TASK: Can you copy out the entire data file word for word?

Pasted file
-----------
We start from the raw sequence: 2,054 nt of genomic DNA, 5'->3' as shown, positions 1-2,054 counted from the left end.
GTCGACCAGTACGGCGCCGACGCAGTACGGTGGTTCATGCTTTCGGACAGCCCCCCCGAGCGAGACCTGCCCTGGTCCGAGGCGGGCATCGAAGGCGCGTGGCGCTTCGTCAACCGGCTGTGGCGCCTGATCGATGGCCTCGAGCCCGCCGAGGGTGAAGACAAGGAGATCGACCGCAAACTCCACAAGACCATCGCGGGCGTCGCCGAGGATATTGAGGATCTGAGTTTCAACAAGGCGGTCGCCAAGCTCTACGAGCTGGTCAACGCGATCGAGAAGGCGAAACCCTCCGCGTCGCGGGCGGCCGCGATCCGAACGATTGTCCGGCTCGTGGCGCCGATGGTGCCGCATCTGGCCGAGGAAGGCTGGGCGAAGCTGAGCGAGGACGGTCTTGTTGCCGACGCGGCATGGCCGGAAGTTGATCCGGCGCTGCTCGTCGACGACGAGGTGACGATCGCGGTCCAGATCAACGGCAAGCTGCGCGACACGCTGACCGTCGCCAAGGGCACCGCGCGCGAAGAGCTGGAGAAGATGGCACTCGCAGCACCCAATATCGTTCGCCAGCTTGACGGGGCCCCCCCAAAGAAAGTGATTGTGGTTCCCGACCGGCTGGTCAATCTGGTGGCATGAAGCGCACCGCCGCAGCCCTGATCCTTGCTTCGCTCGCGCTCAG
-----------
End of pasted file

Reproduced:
We start from the raw sequence: 2,054 nt of genomic DNA, 5'->3' as shown, positions 1-2,054 counted from the left end.
GTCGACCAGTACGGCGCCGACGCAGTACGGTGGTTCATGCTTTCGGACAGCCCCCCCGAGCGAGACCTGCCCTGGTCCGAGGCGGGCATCGAAGGCGCGTGGCGCTTCGTCAACCGGCTGTGGCGCCTGATCGATGGCCTCGAGCCCGCCGAGGGTGAAGACAAGGAGATCGACCGCAAACTCCACAAGACCATCGCGGGCGTCGCCGAGGATATTGAGGATCTGAGTTTCAACAAGGCGGTCGCCAAGCTCTACGAGCTGGTCAACGCGATCGAGAAGGCGAAACCCTCCGCGTCGCGGGCGGCCGCGATCCGAACGATTGTCCGGCTCGTGGCGCCGATGGTGCCGCATCTGGCCGAGGAAGGCTGGGCGAAGCTGAGCGAGGACGGTCTTGTTGCCGACGCGGCATGGCCGGAAGTTGATCCGGCGCTGCTCGTCGACGACGAGGTGACGATCGCGGTCCAGATCAACGGCAAGCTGCGCGACACGCTGACCGTCGCCAAGGGCACCGCGCGCGAAGAGCTGGAGAAGATGGCACTCGCAGCACCCAATATCGTTCGCCAGCTTGACGGGGCCCCCCCAAAGAAAGTGATTGTGGTTCCCGACCGGCTGGTCAATCTGGTGGCATGAAGCGCACCGCCGCAGCCCTGATCCTTGCTTCGCTCGCGCTCAG